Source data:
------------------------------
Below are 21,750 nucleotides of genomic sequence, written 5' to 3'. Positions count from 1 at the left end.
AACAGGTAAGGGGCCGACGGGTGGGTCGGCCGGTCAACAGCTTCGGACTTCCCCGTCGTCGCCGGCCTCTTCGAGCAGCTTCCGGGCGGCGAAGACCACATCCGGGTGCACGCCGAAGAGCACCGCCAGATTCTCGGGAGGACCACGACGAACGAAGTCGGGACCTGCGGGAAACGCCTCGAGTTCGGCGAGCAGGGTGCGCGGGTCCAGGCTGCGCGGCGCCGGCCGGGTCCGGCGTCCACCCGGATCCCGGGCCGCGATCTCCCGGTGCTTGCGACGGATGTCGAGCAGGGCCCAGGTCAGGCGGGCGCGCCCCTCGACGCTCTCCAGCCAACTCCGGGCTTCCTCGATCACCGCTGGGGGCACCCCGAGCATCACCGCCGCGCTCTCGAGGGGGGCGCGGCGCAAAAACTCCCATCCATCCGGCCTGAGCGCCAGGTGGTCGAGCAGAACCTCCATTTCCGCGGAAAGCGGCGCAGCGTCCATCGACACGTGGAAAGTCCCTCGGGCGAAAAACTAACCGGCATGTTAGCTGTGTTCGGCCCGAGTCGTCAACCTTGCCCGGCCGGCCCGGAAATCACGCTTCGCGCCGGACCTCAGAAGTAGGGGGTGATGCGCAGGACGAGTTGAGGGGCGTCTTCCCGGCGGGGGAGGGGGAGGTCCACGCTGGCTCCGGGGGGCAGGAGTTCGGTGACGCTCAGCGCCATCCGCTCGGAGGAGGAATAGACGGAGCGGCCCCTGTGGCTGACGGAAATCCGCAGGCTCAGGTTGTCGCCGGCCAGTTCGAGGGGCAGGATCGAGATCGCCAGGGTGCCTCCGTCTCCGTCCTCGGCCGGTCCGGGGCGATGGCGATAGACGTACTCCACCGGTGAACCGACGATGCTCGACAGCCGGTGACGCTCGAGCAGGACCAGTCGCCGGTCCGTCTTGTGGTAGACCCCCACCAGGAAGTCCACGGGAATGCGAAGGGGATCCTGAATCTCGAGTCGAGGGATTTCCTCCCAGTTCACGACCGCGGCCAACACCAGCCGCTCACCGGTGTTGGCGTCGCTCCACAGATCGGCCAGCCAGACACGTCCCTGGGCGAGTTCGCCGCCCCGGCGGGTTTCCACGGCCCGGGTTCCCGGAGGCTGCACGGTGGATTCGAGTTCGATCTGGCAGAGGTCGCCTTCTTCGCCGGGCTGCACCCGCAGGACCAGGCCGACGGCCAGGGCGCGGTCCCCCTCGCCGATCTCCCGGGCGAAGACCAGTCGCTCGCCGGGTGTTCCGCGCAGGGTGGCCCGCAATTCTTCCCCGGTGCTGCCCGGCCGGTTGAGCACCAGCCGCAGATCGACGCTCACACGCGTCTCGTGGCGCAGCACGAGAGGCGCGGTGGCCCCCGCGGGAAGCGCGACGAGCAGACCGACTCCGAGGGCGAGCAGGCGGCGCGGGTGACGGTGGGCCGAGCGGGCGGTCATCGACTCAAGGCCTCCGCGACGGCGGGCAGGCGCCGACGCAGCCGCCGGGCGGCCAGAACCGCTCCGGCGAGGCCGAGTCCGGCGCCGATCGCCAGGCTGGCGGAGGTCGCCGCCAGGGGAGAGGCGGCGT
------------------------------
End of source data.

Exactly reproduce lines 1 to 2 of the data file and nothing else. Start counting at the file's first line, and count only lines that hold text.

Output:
Below are 21,750 nucleotides of genomic sequence, written 5' to 3'. Positions count from 1 at the left end.
AACAGGTAAGGGGCCGACGGGTGGGTCGGCCGGTCAACAGCTTCGGACTTCCCCGTCGTCGCCGGCCTCTTCGAGCAGCTTCCGGGCGGCGAAGACCACATCCGGGTGCACGCCGAAGAGCACCGCCAGATTCTCGGGAGGACCACGACGAACGAAGTCGGGACCTGCGGGAAACGCCTCGAGTTCGGCGAGCAGGGTGCGCGGGTCCAGGCTGCGCGGCGCCGGCCGGGTCCGGCGTCCACCCGGATCCCGGGCCGCGATCTCCCGGTGCTTGCGACGGATGTCGAGCAGGGCCCAGGTCAGGCGGGCGCGCCCCTCGACGCTCTCCAGCCAACTCCGGGCTTCCTCGATCACCGCTGGGGGCACCCCGAGCATCACCGCCGCGCTCTCGAGGGGGGCGCGGCGCAAAAACTCCCATCCATCCGGCCTGAGCGCCAGGTGGTCGAGCAGAACCTCCATTTCCGCGGAAAGCGGCGCAGCGTCCATCGACACGTGGAAAGTCCCTCGGGCGAAAAACTAACCGGCATGTTAGCTGTGTTCGGCCCGAGTCGTCAACCTTGCCCGGCCGGCCCGGAAATCACGCTTCGCGCCGGACCTCAGAAGTAGGGGGTGATGCGCAGGACGAGTTGAGGGGCGTCTTCCCGGCGGGGGAGGGGGAGGTCCACGCTGGCTCCGGGGGGCAGGAGTTCGGTGACGCTCAGCGCCATCCGCTCGGAGGAGGAATAGACGGAGCGGCCCCTGTGGCTGACGGAAATCCGCAGGCTCAGGTTGTCGCCGGCCAGTTCGAGGGGCAGGATCGAGATCGCCAGGGTGCCTCCGTCTCCGTCCTCGGCCGGTCCGGGGCGATGGCGATAGACGTACTCCACCGGTGAACCGACGATGCTCGACAGCCGGTGACGCTCGAGCAGGACCAGTCGCCGGTCCGTCTTGTGGTAGACCCCCACCAGGAAGTCCACGGGAATGCGAAGGGGATCCTGAATCTCGAGTCGAGGGATTTCCTCCCAGTTCACGACCGCGGCCAACACCAGCCGCTCACCGGTGTTGGCGTCGCTCCACAGATCGGCCAGCCAGACACGTCCCTGGGCGAGTTCGCCGCCCCGGCGGGTTTCCACGGCCCGGGTTCCCGGAGGCTGCACGGTGGATTCGAGTTCGATCTGGCAGAGGTCGCCTTCTTCGCCGGGCTGCACCCGCAGGACCAGGCCGACGGCCAGGGCGCGGTCCCCCTCGCCGATCTCCCGGGCGAAGACCAGTCGCTCGCCGGGTGTTCCGCGCAGGGTGGCCCGCAATTCTTCCCCGGTGCTGCCCGGCCGGTTGAGCACCAGCCGCAGATCGACGCTCACACGCGTCTCGTGGCGCAGCACGAGAGGCGCGGTGGCCCCCGCGGGAAGCGCGACGAGCAGACCGACTCCGAGGGCGAGCAGGCGGCGCGGGTGACGGTGGGCCGAGCGGGCGGTCATCGACTCAAGGCCTCCGCGACGGCGGGCAGGCGCCGACGCAGCCGCCGGGCGGCCAGAACCGCTCCGGCGAGGCCGAGTCCGGCGCCGATCGCCAGGCTGGCGGAGGTCGCCGCCAGGGGAGAGGCGGCGT